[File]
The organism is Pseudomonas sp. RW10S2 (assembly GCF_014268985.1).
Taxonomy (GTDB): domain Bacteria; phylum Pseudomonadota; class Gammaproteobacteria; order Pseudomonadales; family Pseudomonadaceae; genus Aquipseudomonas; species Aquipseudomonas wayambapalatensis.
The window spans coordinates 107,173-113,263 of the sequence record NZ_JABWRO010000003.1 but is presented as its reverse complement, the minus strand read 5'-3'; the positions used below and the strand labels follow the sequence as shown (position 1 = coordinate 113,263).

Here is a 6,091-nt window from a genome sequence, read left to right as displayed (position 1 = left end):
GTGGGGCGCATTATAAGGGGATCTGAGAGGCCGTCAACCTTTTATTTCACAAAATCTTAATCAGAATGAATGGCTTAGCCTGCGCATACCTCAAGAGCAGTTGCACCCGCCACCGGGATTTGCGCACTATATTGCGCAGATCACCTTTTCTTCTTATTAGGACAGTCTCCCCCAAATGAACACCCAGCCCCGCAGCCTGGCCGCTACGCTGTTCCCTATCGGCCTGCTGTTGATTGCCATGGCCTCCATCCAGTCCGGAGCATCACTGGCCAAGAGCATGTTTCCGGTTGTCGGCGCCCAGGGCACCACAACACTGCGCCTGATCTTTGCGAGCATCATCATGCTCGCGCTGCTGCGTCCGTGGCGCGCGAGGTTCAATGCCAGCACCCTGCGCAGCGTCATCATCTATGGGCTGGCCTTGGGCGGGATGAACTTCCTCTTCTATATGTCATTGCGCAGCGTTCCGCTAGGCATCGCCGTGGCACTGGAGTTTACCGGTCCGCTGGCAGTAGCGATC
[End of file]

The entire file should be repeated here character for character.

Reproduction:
The organism is Pseudomonas sp. RW10S2 (assembly GCF_014268985.1).
Taxonomy (GTDB): domain Bacteria; phylum Pseudomonadota; class Gammaproteobacteria; order Pseudomonadales; family Pseudomonadaceae; genus Aquipseudomonas; species Aquipseudomonas wayambapalatensis.
The window spans coordinates 107,173-113,263 of the sequence record NZ_JABWRO010000003.1 but is presented as its reverse complement, the minus strand read 5'-3'; the positions used below and the strand labels follow the sequence as shown (position 1 = coordinate 113,263).

Here is a 6,091-nt window from a genome sequence, read left to right as displayed (position 1 = left end):
GTGGGGCGCATTATAAGGGGATCTGAGAGGCCGTCAACCTTTTATTTCACAAAATCTTAATCAGAATGAATGGCTTAGCCTGCGCATACCTCAAGAGCAGTTGCACCCGCCACCGGGATTTGCGCACTATATTGCGCAGATCACCTTTTCTTCTTATTAGGACAGTCTCCCCCAAATGAACACCCAGCCCCGCAGCCTGGCCGCTACGCTGTTCCCTATCGGCCTGCTGTTGATTGCCATGGCCTCCATCCAGTCCGGAGCATCACTGGCCAAGAGCATGTTTCCGGTTGTCGGCGCCCAGGGCACCACAACACTGCGCCTGATCTTTGCGAGCATCATCATGCTCGCGCTGCTGCGTCCGTGGCGCGCGAGGTTCAATGCCAGCACCCTGCGCAGCGTCATCATCTATGGGCTGGCCTTGGGCGGGATGAACTTCCTCTTCTATATGTCATTGCGCAGCGTTCCGCTAGGCATCGCCGTGGCACTGGAGTTTACCGGTCCGCTGGCAGTAGCGATC